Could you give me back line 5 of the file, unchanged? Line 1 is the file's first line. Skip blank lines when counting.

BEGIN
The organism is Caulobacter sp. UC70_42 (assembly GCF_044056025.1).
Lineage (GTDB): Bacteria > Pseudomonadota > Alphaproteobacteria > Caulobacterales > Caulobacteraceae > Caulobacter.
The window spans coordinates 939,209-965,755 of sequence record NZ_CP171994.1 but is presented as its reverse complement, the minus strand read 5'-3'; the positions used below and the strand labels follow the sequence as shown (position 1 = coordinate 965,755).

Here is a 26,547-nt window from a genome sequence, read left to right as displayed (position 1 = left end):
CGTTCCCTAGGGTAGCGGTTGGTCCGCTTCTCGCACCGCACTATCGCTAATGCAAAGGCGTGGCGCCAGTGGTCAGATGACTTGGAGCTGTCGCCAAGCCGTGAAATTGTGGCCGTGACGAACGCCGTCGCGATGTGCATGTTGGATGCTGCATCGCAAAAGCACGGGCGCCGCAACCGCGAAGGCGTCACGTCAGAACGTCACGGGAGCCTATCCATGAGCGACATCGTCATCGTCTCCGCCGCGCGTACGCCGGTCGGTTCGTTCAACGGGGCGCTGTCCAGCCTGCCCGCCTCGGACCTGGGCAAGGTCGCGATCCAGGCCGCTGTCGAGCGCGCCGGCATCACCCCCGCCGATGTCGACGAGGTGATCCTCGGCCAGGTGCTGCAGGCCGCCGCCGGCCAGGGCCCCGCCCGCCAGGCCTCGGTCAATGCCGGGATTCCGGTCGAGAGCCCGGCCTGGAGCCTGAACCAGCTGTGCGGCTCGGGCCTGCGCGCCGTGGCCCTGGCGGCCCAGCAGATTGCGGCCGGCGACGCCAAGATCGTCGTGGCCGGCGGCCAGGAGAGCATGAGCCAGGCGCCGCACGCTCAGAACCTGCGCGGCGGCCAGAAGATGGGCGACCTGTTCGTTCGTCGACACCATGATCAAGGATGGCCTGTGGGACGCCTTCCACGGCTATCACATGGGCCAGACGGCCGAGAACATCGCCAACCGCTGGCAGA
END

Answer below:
CGTTCCCTAGGGTAGCGGTTGGTCCGCTTCTCGCACCGCACTATCGCTAATGCAAAGGCGTGGCGCCAGTGGTCAGATGACTTGGAGCTGTCGCCAAGCCGTGAAATTGTGGCCGTGACGAACGCCGTCGCGATGTGCATGTTGGATGCTGCATCGCAAAAGCACGGGCGCCGCAACCGCGAAGGCGTCACGTCAGAACGTCACGGGAGCCTATCCATGAGCGACATCGTCATCGTCTCCGCCGCGCGTACGCCGGTCGGTTCGTTCAACGGGGCGCTGTCCAGCCTGCCCGCCTCGGACCTGGGCAAGGTCGCGATCCAGGCCGCTGTCGAGCGCGCCGGCATCACCCCCGCCGATGTCGACGAGGTGATCCTCGGCCAGGTGCTGCAGGCCGCCGCCGGCCAGGGCCCCGCCCGCCAGGCCTCGGTCAATGCCGGGATTCCGGTCGAGAGCCCGGCCTGGAGCCTGAACCAGCTGTGCGGCTCGGGCCTGCGCGCCGTGGCCCTGGCGGCCCAGCAGATTGCGGCCGGCGACGCCAAGATCGTCGTGGCCGGCGGCCAGGAGAGCATGAGCCAGGCGCCGCACGCTCAGAACCTGCGCGGCGGCCAGAAGATGGGCGACCTGTTCGTTCGTCGACACCATGATCAAGGATGGCCTGTGGGACGCCTTCCACGGCTATCACATGGGCCAGACGGCCGAGAACATCGCCAACCGCTGGCAGA